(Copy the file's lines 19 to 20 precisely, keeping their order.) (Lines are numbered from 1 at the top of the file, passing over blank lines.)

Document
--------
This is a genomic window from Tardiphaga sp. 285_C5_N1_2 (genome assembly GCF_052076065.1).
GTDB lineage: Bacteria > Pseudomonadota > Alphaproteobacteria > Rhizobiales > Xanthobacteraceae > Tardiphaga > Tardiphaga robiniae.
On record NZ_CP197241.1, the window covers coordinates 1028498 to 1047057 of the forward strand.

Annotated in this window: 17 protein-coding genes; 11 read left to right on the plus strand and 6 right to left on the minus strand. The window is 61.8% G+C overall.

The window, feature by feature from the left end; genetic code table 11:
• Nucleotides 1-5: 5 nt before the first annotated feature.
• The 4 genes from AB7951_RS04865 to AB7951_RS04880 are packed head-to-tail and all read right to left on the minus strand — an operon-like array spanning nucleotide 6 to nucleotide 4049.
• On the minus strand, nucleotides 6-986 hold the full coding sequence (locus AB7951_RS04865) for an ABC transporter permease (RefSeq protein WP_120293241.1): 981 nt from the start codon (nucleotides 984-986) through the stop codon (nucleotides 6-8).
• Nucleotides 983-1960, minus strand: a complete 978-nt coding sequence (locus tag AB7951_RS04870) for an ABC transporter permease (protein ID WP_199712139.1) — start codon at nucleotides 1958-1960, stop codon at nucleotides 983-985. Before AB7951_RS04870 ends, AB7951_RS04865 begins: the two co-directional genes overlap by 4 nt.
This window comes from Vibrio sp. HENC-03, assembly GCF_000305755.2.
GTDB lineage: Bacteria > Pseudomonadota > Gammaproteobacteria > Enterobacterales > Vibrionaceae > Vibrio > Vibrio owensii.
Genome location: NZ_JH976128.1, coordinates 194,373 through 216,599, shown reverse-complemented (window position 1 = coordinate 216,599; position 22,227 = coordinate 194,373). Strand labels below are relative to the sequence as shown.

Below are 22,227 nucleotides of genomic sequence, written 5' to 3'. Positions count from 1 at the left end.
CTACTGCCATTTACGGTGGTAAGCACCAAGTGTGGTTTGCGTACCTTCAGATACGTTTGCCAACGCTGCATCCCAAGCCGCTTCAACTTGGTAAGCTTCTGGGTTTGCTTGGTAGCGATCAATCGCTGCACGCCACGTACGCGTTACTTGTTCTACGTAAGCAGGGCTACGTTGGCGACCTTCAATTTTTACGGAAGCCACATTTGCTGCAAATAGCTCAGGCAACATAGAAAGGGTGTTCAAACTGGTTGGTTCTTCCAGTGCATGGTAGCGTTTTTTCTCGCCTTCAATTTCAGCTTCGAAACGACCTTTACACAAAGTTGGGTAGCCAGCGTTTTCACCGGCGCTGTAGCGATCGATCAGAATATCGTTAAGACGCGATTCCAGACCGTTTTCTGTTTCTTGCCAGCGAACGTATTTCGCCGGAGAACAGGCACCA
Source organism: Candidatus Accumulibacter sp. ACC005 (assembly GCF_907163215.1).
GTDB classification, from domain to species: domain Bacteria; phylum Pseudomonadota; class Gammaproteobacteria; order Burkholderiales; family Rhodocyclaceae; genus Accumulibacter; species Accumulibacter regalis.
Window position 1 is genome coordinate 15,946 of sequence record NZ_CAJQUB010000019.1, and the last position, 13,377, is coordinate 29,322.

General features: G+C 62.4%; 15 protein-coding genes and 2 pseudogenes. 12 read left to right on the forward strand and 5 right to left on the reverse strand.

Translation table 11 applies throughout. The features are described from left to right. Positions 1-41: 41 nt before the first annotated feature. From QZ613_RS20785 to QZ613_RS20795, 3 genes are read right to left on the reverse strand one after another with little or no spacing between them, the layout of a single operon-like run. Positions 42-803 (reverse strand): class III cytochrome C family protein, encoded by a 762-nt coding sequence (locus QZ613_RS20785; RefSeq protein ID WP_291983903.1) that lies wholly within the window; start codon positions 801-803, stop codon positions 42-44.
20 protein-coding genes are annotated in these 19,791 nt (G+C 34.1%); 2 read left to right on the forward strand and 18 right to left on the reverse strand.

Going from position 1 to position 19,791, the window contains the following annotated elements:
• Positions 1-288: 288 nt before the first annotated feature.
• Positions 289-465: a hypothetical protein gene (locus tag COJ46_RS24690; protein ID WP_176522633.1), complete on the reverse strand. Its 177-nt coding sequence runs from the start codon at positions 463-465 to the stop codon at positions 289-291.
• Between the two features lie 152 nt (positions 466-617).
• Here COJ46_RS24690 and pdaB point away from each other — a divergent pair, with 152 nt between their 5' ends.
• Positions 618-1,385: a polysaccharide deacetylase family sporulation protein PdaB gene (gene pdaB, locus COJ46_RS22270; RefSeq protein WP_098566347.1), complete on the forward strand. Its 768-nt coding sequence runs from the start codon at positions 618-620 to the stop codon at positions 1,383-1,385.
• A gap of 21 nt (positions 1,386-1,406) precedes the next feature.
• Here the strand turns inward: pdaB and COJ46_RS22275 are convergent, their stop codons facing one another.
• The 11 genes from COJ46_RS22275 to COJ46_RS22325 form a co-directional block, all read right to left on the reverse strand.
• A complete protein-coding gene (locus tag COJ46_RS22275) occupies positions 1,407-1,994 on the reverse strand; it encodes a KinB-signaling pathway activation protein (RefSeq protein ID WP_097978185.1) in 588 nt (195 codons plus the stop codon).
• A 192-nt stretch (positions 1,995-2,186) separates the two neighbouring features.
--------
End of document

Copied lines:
Translation table 11 applies throughout. The features are described from left to right. Positions 1-41: 41 nt before the first annotated feature. From QZ613_RS20785 to QZ613_RS20795, 3 genes are read right to left on the reverse strand one after another with little or no spacing between them, the layout of a single operon-like run. Positions 42-803 (reverse strand): class III cytochrome C family protein, encoded by a 762-nt coding sequence (locus QZ613_RS20785; RefSeq protein ID WP_291983903.1) that lies wholly within the window; start codon positions 801-803, stop codon positions 42-44.
20 protein-coding genes are annotated in these 19,791 nt (G+C 34.1%); 2 read left to right on the forward strand and 18 right to left on the reverse strand.